Don’t Go Too Steep—All Ages

Regardless of age, one of the biggest mistakes parents make is taking their kids too steep too soon. If your kids can’t ski a green trail with parallel skis, they are not ready for intermediate trails. It is one thing to make it down, and another to ski it in control and balance. The bad habits we form from defensive skiing on trails that are too steep are very difficult to break. As I was taught growing up, there’s no such thing as a “nice big wedge.” It’s either nice or it’s big. The wedge is a tool to get to parallel skiing, and if we have our feet wide underneath us, we ultimately can’t steer both feet in a parallel turn. No matter how tempting (and no matter how bored you are on the beginner trail), taking the time on the greens to build those skills is the key to accurate, balanced skiing in the future.

Katherine Rockwell, Pico Ski & Snowboard School Manager

Lessons with a Professional Instructor—All Ages

If you’re tired of skiing on the greens with your kid, you can always put them in a lesson. The social aspects of lessons are really valuable, as is the opportunity to work on skills on proper terrain while giving you a break to go make some turns yourself.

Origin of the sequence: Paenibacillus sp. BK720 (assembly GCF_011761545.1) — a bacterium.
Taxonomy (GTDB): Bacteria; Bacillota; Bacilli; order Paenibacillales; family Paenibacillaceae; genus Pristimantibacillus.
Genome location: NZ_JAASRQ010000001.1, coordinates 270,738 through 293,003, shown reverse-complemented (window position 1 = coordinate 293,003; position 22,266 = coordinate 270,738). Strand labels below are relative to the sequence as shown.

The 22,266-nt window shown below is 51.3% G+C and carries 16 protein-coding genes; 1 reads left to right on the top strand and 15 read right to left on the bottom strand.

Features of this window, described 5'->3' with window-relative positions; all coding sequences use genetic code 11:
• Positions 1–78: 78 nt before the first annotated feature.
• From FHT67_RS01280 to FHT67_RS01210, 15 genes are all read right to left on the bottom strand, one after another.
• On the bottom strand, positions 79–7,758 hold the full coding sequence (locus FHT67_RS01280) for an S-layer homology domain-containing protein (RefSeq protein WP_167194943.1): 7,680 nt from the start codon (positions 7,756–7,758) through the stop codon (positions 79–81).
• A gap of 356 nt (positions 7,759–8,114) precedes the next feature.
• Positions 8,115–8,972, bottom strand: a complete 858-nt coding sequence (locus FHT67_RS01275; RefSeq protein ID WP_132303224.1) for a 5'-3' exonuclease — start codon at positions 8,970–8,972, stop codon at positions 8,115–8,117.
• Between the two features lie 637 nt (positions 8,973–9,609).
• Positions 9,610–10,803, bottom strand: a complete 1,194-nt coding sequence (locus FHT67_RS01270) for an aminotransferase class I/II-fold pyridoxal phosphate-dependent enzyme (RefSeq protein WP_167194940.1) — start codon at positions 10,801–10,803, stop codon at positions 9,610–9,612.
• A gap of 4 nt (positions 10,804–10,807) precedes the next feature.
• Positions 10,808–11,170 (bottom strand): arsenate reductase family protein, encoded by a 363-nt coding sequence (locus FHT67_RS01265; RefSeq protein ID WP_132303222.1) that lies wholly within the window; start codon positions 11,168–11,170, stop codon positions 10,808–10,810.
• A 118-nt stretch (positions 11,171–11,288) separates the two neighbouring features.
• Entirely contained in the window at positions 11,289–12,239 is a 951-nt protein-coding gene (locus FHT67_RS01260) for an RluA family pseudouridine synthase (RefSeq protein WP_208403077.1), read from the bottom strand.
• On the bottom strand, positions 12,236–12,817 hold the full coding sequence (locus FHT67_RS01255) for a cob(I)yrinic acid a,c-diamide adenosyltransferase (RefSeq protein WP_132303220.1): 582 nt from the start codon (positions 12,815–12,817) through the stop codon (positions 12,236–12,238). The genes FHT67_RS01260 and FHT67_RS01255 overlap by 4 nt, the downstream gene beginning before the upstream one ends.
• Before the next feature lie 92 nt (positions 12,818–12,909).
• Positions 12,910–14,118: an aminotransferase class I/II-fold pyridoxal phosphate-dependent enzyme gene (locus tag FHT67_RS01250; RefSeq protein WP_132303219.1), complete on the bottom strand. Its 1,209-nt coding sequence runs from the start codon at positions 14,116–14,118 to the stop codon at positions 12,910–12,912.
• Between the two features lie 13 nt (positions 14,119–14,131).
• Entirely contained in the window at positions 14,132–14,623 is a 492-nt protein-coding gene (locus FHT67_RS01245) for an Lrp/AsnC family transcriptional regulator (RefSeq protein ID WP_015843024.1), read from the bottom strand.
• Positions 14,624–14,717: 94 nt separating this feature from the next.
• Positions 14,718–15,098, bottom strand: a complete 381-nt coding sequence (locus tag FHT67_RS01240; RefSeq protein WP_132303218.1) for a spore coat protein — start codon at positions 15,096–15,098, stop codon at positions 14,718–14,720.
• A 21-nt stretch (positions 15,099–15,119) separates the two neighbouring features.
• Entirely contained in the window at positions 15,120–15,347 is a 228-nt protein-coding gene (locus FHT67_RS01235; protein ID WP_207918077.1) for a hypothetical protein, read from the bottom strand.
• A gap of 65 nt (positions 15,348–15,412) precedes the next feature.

Katherine Rockwell, Pico Ski & Snowboard School Manager

Properly Fitting Equipment—All Ages

Properly fitting equipment is paramount to success. If finances are prohibitive, I recommend renting equipment rather than buying equipment “to grow into.” Ski boots are like the steering wheel of your car- you want them tight enough that when you move they move (and in turn move the skis). Too big and it’s like driving a car that takes half a turn of the steering wheel before the car even responds. That’s stressful, dangerous and ultimately will have you doing anything you can to avoid driving in the future. Also consider seasonal rental programs at local shops that offer a mid-season switch and get the boots your kid needs now and upgrade as they grow.

Katherine Rockwell, Pico Ski & Snowboard School Manager

Bribery—Any Age

Bribery is alive and well. A few pieces of candy in the pocket can be a great motivator/distraction when a little one has a bad tumble or is struggling.

Karl Stone, Ski NH Marketing Director

Please Note: This article was accurate at the time of publication. When planning a trip, please confirm details by directly contacting any company or establishment you intend to visit.

Heather Atwell

Author:

Heather Atwell

Biography:

Communications manager Heather Atwell manages the magazine’s public relations efforts. She also writes the blog Outdoor Adventures for YankeeMagazine.com.